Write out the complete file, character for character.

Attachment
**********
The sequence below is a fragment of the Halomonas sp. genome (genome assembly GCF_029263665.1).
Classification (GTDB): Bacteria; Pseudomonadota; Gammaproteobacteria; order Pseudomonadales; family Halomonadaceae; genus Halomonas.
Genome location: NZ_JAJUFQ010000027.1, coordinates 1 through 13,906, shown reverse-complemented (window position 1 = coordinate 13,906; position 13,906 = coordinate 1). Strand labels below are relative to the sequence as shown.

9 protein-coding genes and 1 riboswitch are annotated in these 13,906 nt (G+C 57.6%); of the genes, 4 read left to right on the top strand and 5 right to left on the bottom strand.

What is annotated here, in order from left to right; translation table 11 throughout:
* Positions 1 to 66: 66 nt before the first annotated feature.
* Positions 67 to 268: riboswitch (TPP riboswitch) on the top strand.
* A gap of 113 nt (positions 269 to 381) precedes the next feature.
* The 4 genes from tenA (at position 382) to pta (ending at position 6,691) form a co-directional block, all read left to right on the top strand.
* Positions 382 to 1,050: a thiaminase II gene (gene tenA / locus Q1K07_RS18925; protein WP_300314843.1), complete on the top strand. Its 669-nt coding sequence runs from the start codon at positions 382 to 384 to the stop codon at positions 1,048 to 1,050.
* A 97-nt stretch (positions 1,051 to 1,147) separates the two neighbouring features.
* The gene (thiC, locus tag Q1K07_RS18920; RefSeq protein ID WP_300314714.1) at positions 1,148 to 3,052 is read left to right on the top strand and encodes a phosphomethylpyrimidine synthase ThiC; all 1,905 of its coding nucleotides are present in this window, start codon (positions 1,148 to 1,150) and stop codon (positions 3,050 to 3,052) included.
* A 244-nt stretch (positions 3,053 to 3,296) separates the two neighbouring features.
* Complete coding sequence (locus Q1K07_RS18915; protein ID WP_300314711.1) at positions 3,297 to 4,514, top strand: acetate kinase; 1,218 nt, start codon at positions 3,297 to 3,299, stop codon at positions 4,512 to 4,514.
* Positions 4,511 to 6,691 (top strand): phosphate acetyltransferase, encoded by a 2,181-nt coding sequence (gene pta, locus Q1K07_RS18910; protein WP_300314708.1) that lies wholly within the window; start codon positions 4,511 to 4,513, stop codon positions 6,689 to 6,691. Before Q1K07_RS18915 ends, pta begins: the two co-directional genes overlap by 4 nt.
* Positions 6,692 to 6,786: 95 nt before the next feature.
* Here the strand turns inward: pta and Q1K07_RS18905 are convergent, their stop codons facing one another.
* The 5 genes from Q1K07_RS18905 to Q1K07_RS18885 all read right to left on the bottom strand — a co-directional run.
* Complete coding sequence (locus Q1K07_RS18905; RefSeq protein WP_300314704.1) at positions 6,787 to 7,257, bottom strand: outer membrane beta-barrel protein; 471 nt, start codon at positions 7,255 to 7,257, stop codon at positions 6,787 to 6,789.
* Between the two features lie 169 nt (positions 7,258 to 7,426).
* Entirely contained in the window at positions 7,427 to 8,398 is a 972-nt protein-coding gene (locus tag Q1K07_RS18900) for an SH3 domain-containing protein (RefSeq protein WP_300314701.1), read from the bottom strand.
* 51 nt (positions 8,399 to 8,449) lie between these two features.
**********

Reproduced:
The sequence below is a fragment of the Halomonas sp. genome (genome assembly GCF_029263665.1).
Classification (GTDB): Bacteria; Pseudomonadota; Gammaproteobacteria; order Pseudomonadales; family Halomonadaceae; genus Halomonas.
Genome location: NZ_JAJUFQ010000027.1, coordinates 1 through 13,906, shown reverse-complemented (window position 1 = coordinate 13,906; position 13,906 = coordinate 1). Strand labels below are relative to the sequence as shown.

9 protein-coding genes and 1 riboswitch are annotated in these 13,906 nt (G+C 57.6%); of the genes, 4 read left to right on the top strand and 5 right to left on the bottom strand.

What is annotated here, in order from left to right; translation table 11 throughout:
* Positions 1 to 66: 66 nt before the first annotated feature.
* Positions 67 to 268: riboswitch (TPP riboswitch) on the top strand.
* A gap of 113 nt (positions 269 to 381) precedes the next feature.
* The 4 genes from tenA (at position 382) to pta (ending at position 6,691) form a co-directional block, all read left to right on the top strand.
* Positions 382 to 1,050: a thiaminase II gene (gene tenA / locus Q1K07_RS18925; protein WP_300314843.1), complete on the top strand. Its 669-nt coding sequence runs from the start codon at positions 382 to 384 to the stop codon at positions 1,048 to 1,050.
* A 97-nt stretch (positions 1,051 to 1,147) separates the two neighbouring features.
* The gene (thiC, locus tag Q1K07_RS18920; RefSeq protein ID WP_300314714.1) at positions 1,148 to 3,052 is read left to right on the top strand and encodes a phosphomethylpyrimidine synthase ThiC; all 1,905 of its coding nucleotides are present in this window, start codon (positions 1,148 to 1,150) and stop codon (positions 3,050 to 3,052) included.
* A 244-nt stretch (positions 3,053 to 3,296) separates the two neighbouring features.
* Complete coding sequence (locus Q1K07_RS18915; protein ID WP_300314711.1) at positions 3,297 to 4,514, top strand: acetate kinase; 1,218 nt, start codon at positions 3,297 to 3,299, stop codon at positions 4,512 to 4,514.
* Positions 4,511 to 6,691 (top strand): phosphate acetyltransferase, encoded by a 2,181-nt coding sequence (gene pta, locus Q1K07_RS18910; protein WP_300314708.1) that lies wholly within the window; start codon positions 4,511 to 4,513, stop codon positions 6,689 to 6,691. Before Q1K07_RS18915 ends, pta begins: the two co-directional genes overlap by 4 nt.
* Positions 6,692 to 6,786: 95 nt before the next feature.
* Here the strand turns inward: pta and Q1K07_RS18905 are convergent, their stop codons facing one another.
* The 5 genes from Q1K07_RS18905 to Q1K07_RS18885 all read right to left on the bottom strand — a co-directional run.
* Complete coding sequence (locus Q1K07_RS18905; RefSeq protein WP_300314704.1) at positions 6,787 to 7,257, bottom strand: outer membrane beta-barrel protein; 471 nt, start codon at positions 7,255 to 7,257, stop codon at positions 6,787 to 6,789.
* Between the two features lie 169 nt (positions 7,258 to 7,426).
* Entirely contained in the window at positions 7,427 to 8,398 is a 972-nt protein-coding gene (locus tag Q1K07_RS18900) for an SH3 domain-containing protein (RefSeq protein WP_300314701.1), read from the bottom strand.
* 51 nt (positions 8,399 to 8,449) lie between these two features.